NanoHouse

Title: Cycle of Nanoparticle-Based Products used in House-Coating

Coordinator: Francois Tardif,
CEA (Commissariat à l’Énergie Atomique et aux Energies Alternatives), Grenoble, Frankreich
Duration: January 2010 to July 2013
Project costs: 3.1 mill. €
EU funding: 2.4 mill. €
Homepage: www-nanohouse.cea.fr

The task of NanoHouse is to comprehensively evaluate environmentally relevant and health-related effects of nanoproducts used in house construction; the focus is on paints and coatings with TiO2- and nanosilver components, whose impacts and fates are being more closely examined. …

NanoImpactNet

Title: The European Network on the Health and Environmental Impact of Nanomaterials

Coordinator: Michael Riediker,
Institut universitaire romand der Santé au Travail, Schweiz (IST)
Duration: April 2008 to April 2012
Project costs: 3.19 mill. €
EU funding: 2.0 mill. €
Homepage: www.nanoimpactnet.eu

This large network of partner institutes from numerous countries is designed mainly to exchange information about new knowledge as well as knowledge gaps in the health- and environment-related impacts of nanoparticles. …

NanoLyse

Title: Nanoparticles in Food: Analytical Methods for Detection and Characterisation

Coordinator: Stefan Weigel,
RIKILT – Institute of Food Safety, Niederlande
Duration: January 2010 to October 2013
Project costs: 4.05 mill. €
EU funding: 2.95 mill. €
Homepage: www.nanolyse.eu

The goal of NanoLyse is to develop approved methods for analyzing synthetic nanomaterials in food and drinks. …

NANOMMUNE

Title: Comprehensive Assessment of Hazardous Effects of Engineered Nanomaterials on the Immune System Toxicology

Coordinator: Bengt Fadeel,
Karolinsk  Institutet, Stockholm
Duration: September 2008 to September 2011 (completed)
Project costs: 4.31 mill. €
EU funding: 3.36 mill. €
Homepage: www.nanommune.eu

NANOMMUNE examined the influence of synthetic nanomaterials on the immune system and their potential negative health effects. …

NanoPolyTox

Title: Toxicological impact of nanomaterials derived from processing, weathering and recycling of polymer nanocomposites used in various industrial applications

Coordinator: Socorro Vázquez-Campos,
LEITAT Technological Centre, Barcelona, Spain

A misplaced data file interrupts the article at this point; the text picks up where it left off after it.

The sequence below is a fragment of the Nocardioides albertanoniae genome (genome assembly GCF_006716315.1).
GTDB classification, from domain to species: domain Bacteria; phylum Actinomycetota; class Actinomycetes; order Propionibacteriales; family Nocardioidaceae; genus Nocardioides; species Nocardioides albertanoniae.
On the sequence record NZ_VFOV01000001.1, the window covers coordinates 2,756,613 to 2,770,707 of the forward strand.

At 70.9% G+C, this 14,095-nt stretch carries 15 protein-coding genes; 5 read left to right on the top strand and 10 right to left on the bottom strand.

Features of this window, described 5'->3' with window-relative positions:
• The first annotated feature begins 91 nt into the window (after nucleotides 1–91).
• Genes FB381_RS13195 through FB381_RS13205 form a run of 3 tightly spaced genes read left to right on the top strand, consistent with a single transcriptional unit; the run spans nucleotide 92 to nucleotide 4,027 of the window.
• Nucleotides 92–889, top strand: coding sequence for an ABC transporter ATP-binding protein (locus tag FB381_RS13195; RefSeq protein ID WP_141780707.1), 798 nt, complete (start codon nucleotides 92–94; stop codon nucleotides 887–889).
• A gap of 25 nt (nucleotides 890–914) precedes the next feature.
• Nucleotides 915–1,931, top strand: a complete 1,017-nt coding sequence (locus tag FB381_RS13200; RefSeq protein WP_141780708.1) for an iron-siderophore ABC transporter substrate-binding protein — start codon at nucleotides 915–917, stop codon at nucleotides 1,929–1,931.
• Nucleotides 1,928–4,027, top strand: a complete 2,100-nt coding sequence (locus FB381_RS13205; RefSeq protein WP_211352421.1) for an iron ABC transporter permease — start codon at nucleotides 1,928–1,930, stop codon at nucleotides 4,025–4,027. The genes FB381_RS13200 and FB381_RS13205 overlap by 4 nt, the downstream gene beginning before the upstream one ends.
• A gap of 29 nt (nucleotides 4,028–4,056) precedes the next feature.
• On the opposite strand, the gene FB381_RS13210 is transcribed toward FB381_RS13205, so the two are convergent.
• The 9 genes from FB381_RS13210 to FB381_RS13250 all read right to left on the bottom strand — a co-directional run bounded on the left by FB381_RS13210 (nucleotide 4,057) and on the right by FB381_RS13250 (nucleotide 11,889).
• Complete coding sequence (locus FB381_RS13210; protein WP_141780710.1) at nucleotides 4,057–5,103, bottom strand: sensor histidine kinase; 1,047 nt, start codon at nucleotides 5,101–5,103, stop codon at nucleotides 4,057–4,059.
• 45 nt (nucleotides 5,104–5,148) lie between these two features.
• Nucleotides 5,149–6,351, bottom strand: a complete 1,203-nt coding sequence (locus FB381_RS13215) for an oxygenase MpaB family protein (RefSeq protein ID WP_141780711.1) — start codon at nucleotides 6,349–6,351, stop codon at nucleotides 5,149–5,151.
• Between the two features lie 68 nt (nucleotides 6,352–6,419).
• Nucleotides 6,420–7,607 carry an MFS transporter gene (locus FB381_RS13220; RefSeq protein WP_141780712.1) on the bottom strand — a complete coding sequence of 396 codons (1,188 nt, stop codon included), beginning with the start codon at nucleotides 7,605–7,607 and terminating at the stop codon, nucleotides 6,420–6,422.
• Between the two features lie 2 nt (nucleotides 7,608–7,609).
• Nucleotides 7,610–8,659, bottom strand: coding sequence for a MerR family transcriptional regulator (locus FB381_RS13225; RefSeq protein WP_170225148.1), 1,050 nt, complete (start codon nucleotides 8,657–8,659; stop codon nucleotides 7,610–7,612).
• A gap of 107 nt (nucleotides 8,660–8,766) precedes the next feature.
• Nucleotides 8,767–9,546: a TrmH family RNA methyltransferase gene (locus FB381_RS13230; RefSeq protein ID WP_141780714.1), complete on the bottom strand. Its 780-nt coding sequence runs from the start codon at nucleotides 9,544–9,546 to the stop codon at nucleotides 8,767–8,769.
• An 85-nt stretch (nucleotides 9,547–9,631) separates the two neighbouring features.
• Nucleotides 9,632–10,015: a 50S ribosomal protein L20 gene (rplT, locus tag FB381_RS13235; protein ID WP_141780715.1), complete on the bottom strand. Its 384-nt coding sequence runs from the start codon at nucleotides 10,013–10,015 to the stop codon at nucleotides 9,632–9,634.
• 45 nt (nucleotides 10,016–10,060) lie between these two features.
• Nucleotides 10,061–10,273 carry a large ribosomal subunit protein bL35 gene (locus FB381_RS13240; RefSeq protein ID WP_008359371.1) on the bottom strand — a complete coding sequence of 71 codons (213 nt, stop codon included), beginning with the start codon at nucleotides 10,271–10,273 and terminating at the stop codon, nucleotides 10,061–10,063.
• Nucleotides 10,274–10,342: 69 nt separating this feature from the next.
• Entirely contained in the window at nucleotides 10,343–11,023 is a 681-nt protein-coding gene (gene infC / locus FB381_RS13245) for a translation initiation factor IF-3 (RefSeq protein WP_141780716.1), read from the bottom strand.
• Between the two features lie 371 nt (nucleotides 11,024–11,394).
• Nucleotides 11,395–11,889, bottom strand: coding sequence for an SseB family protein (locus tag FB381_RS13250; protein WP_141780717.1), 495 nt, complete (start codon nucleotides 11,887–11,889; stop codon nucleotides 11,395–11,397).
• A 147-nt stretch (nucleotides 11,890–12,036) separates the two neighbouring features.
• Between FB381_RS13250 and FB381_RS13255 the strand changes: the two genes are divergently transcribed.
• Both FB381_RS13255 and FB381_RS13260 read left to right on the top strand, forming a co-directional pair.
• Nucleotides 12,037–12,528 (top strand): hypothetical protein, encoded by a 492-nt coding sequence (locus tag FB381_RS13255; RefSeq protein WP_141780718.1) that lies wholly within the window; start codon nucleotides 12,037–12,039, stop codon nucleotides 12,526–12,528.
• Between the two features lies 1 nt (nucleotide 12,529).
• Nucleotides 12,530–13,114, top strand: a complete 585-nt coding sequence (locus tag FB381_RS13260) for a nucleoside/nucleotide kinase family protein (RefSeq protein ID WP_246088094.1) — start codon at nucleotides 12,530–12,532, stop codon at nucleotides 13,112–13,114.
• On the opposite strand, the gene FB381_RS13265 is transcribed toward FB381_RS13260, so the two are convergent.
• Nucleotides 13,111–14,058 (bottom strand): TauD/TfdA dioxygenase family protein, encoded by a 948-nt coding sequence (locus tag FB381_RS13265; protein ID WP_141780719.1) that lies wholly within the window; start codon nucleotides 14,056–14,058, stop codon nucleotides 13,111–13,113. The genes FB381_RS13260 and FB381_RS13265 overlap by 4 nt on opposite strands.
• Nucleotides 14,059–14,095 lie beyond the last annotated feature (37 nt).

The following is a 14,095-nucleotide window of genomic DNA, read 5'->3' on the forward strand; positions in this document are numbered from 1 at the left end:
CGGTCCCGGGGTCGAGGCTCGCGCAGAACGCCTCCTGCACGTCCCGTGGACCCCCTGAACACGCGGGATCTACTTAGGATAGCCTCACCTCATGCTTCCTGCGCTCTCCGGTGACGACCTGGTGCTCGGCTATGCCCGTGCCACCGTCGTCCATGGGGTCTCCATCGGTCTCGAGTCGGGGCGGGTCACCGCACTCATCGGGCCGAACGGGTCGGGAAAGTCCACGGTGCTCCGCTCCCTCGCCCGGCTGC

Duration: May 2010 to May 2013
Project costs: 3.30 mill. €
EU funding: 2.43 mill. €
Homepage: www.nanopolytox.eu

NanoPolyTox is tasked with determining the changes in the physical and toxic properties of three different nanomaterials (nanotubes, nano-clay minerals, metal-oxide nanoparticles) that are used in combination with polymers as filling materials.  …

NanoReTox

Title: The reactivity and toxicity of engineered nanoparticles: risks to the environment and human health

Coordinator: Eugenia Valsami-Jones,
Natural History Museum, London, UK
Duration: December 2008 to December 2012
Project costs: 5.19 mill. €
EU funding: 3.19 mill. €
Homepage: www.nanoretox.eu

NanoReTox is designed to better describe the EHS-risks of synthetic nanomaterials based on new research results. …

NanoSustain

Title: Development of sustainable solutions for nanotechnology-based products based on hazard characterization and LCA

Coordinator: Rudolf Reuther,
NordMilijö AB, Sweden
Duration: May 2010 to May 2013
Project costs: 3.2 mill. €
EU funding: 2.5 mill. €
Homepage: www.nanosustain.eu

NanoSustain is designed to develop innovative solutions for all phases in dealing with nanotechnology products – up until the landfill or recycling stage. Four nanomaterials are being examined in greater detail: nano-cellulose, CNT, nano-TiO2, as well as nano-ZnO. …

NanoTransKinetics

Title: Modelling basis and kinetics of nanoparticle interaction with membranes, uptake into cells, and sub-cellular and inter-compartmental transport

Coordinator: Kenneth Dawson,
University College, Dublin, Ireland
Duration: November 2011 to November 2014
Project costs: 1.3 mill. €
EU funding: 0.99 mill. €
Homepage: www.nanotranskinetics.eu

The aim of NanoTransKinetics is to substantially improve the models used to describe biological (and therefore also toxic) interrelationships between nanoparticles and living organisms.  …

NanoValid

Title: Development of reference methods for hazard identification, risk assessment and LCA of engineered nanomaterials

Coordinator: Rudolf Reuther,
NordMiljö AB, Sweden
Duration: November 2011 to November 2015
Project costs: 13.4 mill. €
EU funding: 9.6 mill. €
Homepage: www.nanovalid.eu

The aim of NanoValid is to develop reference methods and materials to identify and assess the risks of synthetic nanomaterials in close cooperation with the similarly oriented project MARINA (see above). …

NEPHH

Title: Nanomaterials-related environmental pollution and health hazards throughout their life-cycle

Coordinator: EKOTEK S.L. (Spanien)
Duration: September 2009 to September 2012
Project costs: 3.1 mill. €
EU funding: 2.5 mill. €
Homepage: www.nephh-fp7.eu

NEPHH seeks to better estimate the environmental and health-related risks of nanostructures over the course of their use. …

NeuroNano

Title: Do nanoparticles induce neurodegenerative diseases? Understanding the origin of reactive oxidative species and protein aggregation and mis-folding phenomena in the presence of nanoparticles

Coordinator: Kenneth Dawson,
University College, Dublin, Ireland
Duration: February 2009 toFebruary 2012
Project costs: 4.8 mill. €
EU funding: 2.5 mill. €
Homepage: www.neuronano.eu

To date, the full details on the factors that allow nanoparticles to pass the blood-brain barrier are unknown15. NeuroNano examines the effect of nanoparticle size, shape and composition, along with the role of the adsorbed corona of biomolecules (see above). …

QNano

Title: A pan-european infrastructure for quality in nanomaterials safety testing

Coordinator: Kenneth Dawson,
University College, Dublin, Ireland
Duration: February 2011 to February 2015
Project costs: 9.2 mill. €
EU funding: 7.0 mill. €
Homepage: www.qnano-ri.eu

Rather than being devoted to a separate research topic, QNano is designed to interlink and support facilities that provide the necessary infrastructure for investigating and characterizing nanosubstances. …

That’s quite the list, eh?